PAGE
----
Stellent's acquisition of Optika will continue a wave of consolidation as enterprise content management vendors seek to offer a complete suite of products. However, this latest acquisition could make Stellent itself an attractive target for a major software company such as Oracle.
Stellent, the enterprise content management software maker, is paying $10 million in cash and 4.1 million shares for Optika in a deal that will total $59 million and give Optika's shareholders about 16% of the stock of the combined company.
Though it made a modest profit of $183,000 in its last quarter to September 30 on revenue of $5.3 million, Optika has an undistinguished financial record. The attraction to Stellent is its Acorde system to integrate imaging, workflow, collaboration and document/records management capabilities into a single platform.
Stellent CEO Robert Olson said customers are looking to consolidate their content management needs, including imaging, business process management, web content management and record management with one vendor. He said the merger will enable Stellent to provide a comprehensive suite for managing both consumption-orientated content and high-volume transaction-based content.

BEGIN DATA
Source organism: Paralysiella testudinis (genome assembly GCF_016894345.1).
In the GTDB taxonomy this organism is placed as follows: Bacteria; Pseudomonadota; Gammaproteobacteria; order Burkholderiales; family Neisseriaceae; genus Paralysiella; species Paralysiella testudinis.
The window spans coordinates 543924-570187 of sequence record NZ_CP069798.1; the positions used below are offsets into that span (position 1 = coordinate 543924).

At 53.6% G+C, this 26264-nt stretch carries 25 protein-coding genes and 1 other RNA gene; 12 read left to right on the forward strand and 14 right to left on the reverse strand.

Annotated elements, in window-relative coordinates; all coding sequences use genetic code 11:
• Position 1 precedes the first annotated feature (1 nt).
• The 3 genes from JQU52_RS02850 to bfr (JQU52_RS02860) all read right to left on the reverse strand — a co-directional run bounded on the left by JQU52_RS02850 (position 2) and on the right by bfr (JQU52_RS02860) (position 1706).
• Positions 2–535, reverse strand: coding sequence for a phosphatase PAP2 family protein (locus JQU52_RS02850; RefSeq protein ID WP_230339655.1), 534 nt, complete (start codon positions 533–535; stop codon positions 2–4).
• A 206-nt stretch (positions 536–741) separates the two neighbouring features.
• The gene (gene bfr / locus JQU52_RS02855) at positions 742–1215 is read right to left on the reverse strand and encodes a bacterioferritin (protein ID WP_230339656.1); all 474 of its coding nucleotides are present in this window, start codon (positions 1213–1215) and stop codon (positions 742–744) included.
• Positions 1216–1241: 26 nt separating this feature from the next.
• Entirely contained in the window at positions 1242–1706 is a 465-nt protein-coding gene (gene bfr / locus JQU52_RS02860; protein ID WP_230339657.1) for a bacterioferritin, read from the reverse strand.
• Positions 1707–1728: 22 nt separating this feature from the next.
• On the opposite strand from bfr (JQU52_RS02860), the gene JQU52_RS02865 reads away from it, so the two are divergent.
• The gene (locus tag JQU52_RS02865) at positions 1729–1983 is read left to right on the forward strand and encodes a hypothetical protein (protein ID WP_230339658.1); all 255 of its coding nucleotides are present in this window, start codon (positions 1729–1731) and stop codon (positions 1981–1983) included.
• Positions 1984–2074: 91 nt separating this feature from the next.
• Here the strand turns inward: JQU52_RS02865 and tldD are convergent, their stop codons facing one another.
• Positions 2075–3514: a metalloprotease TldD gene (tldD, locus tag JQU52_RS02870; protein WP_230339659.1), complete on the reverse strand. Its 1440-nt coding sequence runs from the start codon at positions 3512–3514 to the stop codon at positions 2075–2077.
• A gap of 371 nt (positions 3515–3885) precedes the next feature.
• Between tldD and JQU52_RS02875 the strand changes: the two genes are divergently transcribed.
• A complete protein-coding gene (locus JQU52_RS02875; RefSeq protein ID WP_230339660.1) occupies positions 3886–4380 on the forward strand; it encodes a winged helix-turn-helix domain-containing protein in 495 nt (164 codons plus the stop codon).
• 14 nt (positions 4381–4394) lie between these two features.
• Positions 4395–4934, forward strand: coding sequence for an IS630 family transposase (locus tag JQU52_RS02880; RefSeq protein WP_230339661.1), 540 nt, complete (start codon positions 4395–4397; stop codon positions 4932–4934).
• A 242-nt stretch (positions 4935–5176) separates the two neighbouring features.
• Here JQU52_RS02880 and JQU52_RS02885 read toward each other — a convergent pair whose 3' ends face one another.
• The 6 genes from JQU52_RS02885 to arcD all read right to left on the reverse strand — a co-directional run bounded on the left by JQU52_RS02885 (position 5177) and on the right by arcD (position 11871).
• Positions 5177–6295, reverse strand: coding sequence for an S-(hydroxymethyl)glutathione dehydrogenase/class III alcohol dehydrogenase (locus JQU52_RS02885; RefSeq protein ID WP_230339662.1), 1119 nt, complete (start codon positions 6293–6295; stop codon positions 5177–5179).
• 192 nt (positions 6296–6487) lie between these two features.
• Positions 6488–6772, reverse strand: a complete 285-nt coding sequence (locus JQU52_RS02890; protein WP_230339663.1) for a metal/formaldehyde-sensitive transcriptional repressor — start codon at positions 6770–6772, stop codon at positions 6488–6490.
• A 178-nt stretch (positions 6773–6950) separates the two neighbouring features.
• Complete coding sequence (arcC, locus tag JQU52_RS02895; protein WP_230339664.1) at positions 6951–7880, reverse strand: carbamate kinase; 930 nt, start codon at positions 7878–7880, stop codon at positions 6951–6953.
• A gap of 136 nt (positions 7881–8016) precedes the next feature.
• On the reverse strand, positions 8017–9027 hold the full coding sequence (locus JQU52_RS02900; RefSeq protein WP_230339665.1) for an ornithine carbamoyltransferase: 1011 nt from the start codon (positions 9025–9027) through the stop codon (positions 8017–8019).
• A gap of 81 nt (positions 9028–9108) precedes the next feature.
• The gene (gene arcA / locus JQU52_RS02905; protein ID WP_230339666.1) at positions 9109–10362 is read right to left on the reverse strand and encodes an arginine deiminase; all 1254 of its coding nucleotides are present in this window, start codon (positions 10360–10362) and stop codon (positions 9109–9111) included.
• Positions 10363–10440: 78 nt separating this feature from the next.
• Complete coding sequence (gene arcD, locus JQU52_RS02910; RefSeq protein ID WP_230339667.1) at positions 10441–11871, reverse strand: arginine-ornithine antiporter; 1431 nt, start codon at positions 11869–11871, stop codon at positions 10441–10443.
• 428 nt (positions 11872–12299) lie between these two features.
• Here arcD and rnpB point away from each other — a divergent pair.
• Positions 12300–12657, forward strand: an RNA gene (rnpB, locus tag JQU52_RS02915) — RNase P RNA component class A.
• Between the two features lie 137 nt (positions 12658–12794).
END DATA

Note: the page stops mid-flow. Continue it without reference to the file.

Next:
Combined, the two companies will have an annual revenue run-rate of about $100 million, which is modest given that the content management market is forecast to grow from $2.29 billion in 2002 to $3.8 billion in 2007.
Stellent has been acquisitive of late. It bought Ancept last August for its Media Server technology, while in March it moved into the hosting market with the purchase of Active IQ Technologies.
Stellent also announced that it is sticking to its previous guidance and expects revenue for its third quarter to December 31 to grow about 20% to between $9.2 million and $10.3 million.
Stellent's belief that customers want their needs to be satisfied by a single vendor applies on a larger scale too. Its acquisition of Optika makes it a more attractive target to a major software company and hungry companies such as Oracle [ORCL] could soon be knocking on its door.
This article is based on material originally published by ComputerWire